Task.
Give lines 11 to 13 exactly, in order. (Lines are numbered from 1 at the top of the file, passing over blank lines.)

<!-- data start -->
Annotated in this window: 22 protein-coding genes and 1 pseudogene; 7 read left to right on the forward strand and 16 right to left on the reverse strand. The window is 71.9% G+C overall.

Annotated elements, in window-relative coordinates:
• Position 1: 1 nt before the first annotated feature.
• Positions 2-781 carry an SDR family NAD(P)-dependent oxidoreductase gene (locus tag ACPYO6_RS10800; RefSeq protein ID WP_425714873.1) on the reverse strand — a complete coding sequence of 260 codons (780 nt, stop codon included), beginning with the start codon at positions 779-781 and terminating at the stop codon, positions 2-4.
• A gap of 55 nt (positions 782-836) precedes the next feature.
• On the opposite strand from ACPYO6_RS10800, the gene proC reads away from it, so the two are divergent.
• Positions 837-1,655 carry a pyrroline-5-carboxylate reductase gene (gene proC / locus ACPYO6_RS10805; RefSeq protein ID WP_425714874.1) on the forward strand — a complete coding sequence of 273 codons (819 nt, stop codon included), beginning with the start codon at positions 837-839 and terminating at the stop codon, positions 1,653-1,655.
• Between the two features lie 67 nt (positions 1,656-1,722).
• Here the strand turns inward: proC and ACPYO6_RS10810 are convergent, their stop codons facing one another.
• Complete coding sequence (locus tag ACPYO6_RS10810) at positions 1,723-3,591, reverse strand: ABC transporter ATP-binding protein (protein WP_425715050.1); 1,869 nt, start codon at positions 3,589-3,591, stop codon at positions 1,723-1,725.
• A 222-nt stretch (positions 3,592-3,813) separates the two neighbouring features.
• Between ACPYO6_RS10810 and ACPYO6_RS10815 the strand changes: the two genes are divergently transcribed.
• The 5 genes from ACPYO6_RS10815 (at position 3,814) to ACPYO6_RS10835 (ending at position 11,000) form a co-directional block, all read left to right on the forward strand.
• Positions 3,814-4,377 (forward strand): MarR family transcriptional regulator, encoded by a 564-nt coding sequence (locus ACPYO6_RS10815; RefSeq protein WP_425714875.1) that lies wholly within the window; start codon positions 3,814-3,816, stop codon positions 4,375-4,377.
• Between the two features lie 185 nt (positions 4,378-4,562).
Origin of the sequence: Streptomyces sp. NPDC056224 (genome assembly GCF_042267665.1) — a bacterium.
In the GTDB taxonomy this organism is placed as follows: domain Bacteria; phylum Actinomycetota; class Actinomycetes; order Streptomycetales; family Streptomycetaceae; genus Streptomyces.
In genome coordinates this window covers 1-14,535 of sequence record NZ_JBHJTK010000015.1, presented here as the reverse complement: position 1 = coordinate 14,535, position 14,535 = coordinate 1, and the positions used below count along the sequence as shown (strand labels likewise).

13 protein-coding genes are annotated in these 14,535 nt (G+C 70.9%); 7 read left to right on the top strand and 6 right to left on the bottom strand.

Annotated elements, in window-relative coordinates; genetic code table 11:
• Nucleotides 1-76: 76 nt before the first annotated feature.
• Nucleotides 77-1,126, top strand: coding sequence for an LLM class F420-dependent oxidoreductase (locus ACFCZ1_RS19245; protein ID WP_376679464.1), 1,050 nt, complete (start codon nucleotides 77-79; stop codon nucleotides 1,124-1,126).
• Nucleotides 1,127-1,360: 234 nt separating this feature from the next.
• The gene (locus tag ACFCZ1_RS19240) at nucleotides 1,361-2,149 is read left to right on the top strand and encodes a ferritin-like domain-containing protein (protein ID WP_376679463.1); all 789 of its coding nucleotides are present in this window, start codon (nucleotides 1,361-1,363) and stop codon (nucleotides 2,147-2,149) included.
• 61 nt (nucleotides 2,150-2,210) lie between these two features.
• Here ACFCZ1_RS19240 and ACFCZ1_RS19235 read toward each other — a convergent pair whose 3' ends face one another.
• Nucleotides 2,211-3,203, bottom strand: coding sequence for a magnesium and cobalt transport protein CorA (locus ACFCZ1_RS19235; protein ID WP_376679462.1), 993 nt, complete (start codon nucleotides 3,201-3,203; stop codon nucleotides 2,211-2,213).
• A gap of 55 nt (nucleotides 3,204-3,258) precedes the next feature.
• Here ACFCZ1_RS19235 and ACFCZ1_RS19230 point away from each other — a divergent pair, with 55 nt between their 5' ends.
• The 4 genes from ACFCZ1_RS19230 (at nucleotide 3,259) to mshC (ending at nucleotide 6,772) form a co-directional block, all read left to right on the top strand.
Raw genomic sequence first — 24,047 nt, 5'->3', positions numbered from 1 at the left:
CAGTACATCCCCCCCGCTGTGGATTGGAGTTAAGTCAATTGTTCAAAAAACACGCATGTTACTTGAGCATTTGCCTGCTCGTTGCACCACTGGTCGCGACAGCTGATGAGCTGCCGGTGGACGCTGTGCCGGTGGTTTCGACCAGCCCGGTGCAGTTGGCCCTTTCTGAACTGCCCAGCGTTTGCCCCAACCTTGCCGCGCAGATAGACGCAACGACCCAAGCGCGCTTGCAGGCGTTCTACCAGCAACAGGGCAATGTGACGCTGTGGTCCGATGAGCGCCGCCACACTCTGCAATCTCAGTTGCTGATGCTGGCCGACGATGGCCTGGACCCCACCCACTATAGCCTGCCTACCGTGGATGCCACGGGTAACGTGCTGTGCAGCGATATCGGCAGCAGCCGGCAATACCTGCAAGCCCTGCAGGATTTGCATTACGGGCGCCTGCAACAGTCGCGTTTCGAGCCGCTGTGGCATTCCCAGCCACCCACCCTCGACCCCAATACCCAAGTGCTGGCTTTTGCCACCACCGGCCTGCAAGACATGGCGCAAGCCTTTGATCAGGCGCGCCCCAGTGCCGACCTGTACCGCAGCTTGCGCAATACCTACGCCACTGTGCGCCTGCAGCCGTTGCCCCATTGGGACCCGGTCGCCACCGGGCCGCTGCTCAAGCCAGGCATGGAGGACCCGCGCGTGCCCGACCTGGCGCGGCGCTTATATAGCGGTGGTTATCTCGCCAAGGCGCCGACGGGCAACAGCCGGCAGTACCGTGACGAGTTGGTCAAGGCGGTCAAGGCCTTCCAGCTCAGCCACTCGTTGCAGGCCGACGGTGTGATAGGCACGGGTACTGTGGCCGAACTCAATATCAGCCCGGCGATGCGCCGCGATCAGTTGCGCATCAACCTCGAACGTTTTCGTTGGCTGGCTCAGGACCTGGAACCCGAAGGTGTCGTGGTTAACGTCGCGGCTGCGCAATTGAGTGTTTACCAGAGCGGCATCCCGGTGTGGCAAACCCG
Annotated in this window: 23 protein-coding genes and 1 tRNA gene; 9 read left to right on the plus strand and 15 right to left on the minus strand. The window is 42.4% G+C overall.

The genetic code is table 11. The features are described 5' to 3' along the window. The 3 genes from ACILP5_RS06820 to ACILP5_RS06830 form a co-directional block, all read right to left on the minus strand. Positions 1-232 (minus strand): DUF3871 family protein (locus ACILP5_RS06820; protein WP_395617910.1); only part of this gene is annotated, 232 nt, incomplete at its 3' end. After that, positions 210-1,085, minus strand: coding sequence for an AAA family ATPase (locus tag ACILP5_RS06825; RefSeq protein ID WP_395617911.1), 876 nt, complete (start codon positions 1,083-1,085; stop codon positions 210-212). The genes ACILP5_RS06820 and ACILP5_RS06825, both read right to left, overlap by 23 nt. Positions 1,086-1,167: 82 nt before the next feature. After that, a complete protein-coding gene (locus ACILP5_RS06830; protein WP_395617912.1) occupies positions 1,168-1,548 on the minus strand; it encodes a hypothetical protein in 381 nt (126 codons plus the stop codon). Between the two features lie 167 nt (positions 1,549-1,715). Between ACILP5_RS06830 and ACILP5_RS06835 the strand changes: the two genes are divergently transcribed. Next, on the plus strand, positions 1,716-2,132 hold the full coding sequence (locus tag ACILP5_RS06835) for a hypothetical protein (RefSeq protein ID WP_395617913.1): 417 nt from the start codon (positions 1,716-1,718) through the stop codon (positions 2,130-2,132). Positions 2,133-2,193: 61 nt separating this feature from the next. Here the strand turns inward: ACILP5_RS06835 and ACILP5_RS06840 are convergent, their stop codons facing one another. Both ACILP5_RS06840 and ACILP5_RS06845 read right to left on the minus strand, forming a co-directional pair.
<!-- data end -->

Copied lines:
• A 222-nt stretch (positions 3,592-3,813) separates the two neighbouring features.
• Between ACPYO6_RS10810 and ACPYO6_RS10815 the strand changes: the two genes are divergently transcribed.
• The 5 genes from ACPYO6_RS10815 (at position 3,814) to ACPYO6_RS10835 (ending at position 11,000) form a co-directional block, all read left to right on the forward strand.